Take the money: Wisconsin advocacy group says millions are being left on the table for health care
By John Lundy Forum News Service WISCONSIN -- Although it's nonbinding, a referendum in Douglas, Bayfield and 17 other Wisconsin counties on expanding the state's BadgerCare program is far from meaningless, supporters say. "I hope it will get the...
By John Lundy
Forum News Service
WISCONSIN -- Although it’s nonbinding, a referendum in Douglas, Bayfield and 17 other Wisconsin counties on expanding the state’s BadgerCare program is far from meaningless, supporters say.
“I hope it will get the attention of the leadership in the state of Wisconsin,” said David Conley, a Douglas County Board member from Lake Nebagamon who sponsored a resolution to place the referendum on the Nov. 4 ballot.
“There’s a lot of people who really can’t afford medical care in our state,” Conley said.
The referendum appears on the Douglas County ballot as Question 1: “Shall the next State Legislature accept available federal funds for BadgerCare to ensure that thousands of Wisconsin citizens have access to quality and affordable health coverage?”
Placing it on the ballot was approved unanimously in Douglas County, Conley said. In Bayfield County it passed by a large majority but with some opposition, said board member Fred Strand, who sponsored the measure there.
The Affordable Care Act expanded Medicaid coverage for most low-income adults up to 138 percent of the federal poverty level. But a Supreme Court ruling in June 2012 left it up to the states whether to adopt the expansion. Minnesota is among 27 states plus the District of Columbia to implement it.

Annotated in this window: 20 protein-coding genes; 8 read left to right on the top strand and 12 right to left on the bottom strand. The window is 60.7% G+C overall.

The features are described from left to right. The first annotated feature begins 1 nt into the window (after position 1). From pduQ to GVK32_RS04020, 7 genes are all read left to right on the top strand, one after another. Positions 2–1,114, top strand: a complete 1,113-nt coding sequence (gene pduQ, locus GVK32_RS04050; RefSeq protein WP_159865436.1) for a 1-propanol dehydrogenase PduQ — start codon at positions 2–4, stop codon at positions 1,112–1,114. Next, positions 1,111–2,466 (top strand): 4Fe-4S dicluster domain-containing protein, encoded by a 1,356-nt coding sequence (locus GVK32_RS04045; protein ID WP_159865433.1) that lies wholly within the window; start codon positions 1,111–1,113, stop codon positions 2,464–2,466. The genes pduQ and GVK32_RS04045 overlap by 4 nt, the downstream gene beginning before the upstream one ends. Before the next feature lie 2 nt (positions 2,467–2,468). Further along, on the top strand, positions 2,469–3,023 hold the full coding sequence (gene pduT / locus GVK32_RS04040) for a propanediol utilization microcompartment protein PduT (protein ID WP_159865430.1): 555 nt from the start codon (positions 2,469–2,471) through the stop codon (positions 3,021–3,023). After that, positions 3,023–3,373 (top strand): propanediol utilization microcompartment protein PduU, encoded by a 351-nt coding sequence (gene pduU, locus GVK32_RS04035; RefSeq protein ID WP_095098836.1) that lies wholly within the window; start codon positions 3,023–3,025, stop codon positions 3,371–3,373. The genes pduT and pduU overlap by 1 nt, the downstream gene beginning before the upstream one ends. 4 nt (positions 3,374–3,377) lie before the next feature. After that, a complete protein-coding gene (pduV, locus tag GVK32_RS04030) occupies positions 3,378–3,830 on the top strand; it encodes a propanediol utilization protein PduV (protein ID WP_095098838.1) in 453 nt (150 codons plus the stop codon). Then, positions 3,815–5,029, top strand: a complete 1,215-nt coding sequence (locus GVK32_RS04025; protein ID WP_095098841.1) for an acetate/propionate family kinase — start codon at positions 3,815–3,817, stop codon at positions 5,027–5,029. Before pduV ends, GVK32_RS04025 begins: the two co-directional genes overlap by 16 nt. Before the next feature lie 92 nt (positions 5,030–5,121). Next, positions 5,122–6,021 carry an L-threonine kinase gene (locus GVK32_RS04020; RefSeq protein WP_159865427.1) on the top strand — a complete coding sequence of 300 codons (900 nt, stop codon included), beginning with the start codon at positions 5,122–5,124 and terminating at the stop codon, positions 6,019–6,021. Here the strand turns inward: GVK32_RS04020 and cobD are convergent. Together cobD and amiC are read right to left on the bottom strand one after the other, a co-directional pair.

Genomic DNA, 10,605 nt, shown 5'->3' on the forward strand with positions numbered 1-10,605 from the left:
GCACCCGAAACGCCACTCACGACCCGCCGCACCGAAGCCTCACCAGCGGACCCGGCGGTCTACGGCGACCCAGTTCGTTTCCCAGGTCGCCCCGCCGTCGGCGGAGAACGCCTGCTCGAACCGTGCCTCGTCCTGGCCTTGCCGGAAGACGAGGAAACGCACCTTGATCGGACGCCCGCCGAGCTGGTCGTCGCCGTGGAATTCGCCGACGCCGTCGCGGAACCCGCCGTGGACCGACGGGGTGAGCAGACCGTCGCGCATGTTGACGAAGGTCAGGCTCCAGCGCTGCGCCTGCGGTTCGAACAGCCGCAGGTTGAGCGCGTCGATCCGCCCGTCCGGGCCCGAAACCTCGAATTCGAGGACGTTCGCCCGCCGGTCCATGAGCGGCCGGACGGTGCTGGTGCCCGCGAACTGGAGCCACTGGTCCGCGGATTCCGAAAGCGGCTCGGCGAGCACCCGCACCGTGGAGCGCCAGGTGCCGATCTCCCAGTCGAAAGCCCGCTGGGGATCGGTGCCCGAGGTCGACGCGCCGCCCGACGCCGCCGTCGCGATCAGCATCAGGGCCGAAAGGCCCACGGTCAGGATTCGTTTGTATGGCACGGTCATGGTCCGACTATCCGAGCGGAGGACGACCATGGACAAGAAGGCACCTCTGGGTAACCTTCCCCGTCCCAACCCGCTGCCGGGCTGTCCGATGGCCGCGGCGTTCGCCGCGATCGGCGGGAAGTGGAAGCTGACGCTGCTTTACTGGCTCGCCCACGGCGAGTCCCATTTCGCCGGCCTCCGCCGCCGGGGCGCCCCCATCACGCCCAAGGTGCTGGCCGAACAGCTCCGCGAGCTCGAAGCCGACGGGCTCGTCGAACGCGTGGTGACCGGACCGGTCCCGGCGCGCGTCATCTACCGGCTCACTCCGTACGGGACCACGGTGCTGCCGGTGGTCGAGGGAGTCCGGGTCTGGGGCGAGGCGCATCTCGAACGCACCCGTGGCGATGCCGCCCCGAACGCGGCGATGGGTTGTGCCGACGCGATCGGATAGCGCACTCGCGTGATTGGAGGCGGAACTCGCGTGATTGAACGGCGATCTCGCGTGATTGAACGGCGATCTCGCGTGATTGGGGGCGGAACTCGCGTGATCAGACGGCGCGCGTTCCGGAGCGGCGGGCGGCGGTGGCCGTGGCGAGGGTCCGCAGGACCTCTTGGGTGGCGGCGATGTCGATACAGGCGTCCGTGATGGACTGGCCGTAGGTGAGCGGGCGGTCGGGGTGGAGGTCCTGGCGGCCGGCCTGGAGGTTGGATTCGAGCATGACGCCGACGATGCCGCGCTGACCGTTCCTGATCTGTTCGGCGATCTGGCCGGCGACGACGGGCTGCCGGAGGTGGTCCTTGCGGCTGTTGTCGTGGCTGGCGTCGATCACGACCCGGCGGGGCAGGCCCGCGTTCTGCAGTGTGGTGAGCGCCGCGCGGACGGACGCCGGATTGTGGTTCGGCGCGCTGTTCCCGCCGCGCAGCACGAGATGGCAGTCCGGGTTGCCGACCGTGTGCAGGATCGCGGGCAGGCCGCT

But Wisconsin’s Republican governor, Scott Walker - whose re-election bid is much higher on the ballot - rejected the full expansion, favoring a separate strategy to expand health care coverage. The state Legislature’s Joint Finance Committee agreed, voting against the full federal expansion in June 2013.
The advocacy group Citizen Action of Wisconsin is working to reverse that decision. Walker’s Democratic opponent, Mary Burke, supports expansion. But even if Walker and a Republican legislative majority were re-elected, solid support for the referendum could send a message, said Robert Kraig, executive director of Citizen Action of Wisconsin.
Altogether, the 19 counties (and the city of Kenosha) that placed the referendum on the ballot comprise nearly half of the state’s population and about a million likely voters, Kraig said.
“We think that whoever wins the governor’s race, whoever controls the Legislature, that a million voters having a say on this - it can have a large impact and it can help persuade lawmakers to take the money.”
The federal government initially is picking up the tab for full Medicaid expansion, although states will have to pay 10 percent by 2020.
“So it is literally a self-inflicted wound,” Kraig said. “You’re literally leaving money on the table for health care.”